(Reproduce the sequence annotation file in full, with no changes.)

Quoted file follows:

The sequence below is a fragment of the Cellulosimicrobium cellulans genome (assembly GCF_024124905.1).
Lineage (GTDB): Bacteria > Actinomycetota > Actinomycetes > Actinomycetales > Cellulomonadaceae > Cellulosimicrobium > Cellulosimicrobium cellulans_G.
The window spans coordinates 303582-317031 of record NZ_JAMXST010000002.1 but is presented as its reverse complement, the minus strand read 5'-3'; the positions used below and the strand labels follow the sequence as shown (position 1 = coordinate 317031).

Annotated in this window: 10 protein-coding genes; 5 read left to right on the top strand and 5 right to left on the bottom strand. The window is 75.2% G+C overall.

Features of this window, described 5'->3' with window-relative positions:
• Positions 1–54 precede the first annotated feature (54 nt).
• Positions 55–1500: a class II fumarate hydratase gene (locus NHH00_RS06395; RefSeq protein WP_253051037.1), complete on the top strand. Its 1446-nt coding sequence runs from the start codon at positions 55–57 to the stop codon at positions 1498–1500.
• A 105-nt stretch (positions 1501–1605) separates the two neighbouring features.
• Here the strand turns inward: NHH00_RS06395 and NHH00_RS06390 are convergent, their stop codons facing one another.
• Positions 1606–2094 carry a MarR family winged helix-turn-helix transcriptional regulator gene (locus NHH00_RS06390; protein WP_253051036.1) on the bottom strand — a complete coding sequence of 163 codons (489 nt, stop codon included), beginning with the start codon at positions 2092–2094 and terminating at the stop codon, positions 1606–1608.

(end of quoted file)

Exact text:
The sequence below is a fragment of the Cellulosimicrobium cellulans genome (assembly GCF_024124905.1).
Lineage (GTDB): Bacteria > Actinomycetota > Actinomycetes > Actinomycetales > Cellulomonadaceae > Cellulosimicrobium > Cellulosimicrobium cellulans_G.
The window spans coordinates 303582-317031 of record NZ_JAMXST010000002.1 but is presented as its reverse complement, the minus strand read 5'-3'; the positions used below and the strand labels follow the sequence as shown (position 1 = coordinate 317031).

Annotated in this window: 10 protein-coding genes; 5 read left to right on the top strand and 5 right to left on the bottom strand. The window is 75.2% G+C overall.

Features of this window, described 5'->3' with window-relative positions:
• Positions 1–54 precede the first annotated feature (54 nt).
• Positions 55–1500: a class II fumarate hydratase gene (locus NHH00_RS06395; RefSeq protein WP_253051037.1), complete on the top strand. Its 1446-nt coding sequence runs from the start codon at positions 55–57 to the stop codon at positions 1498–1500.
• A 105-nt stretch (positions 1501–1605) separates the two neighbouring features.
• Here the strand turns inward: NHH00_RS06395 and NHH00_RS06390 are convergent, their stop codons facing one another.
• Positions 1606–2094 carry a MarR family winged helix-turn-helix transcriptional regulator gene (locus NHH00_RS06390; protein WP_253051036.1) on the bottom strand — a complete coding sequence of 163 codons (489 nt, stop codon included), beginning with the start codon at positions 2092–2094 and terminating at the stop codon, positions 1606–1608.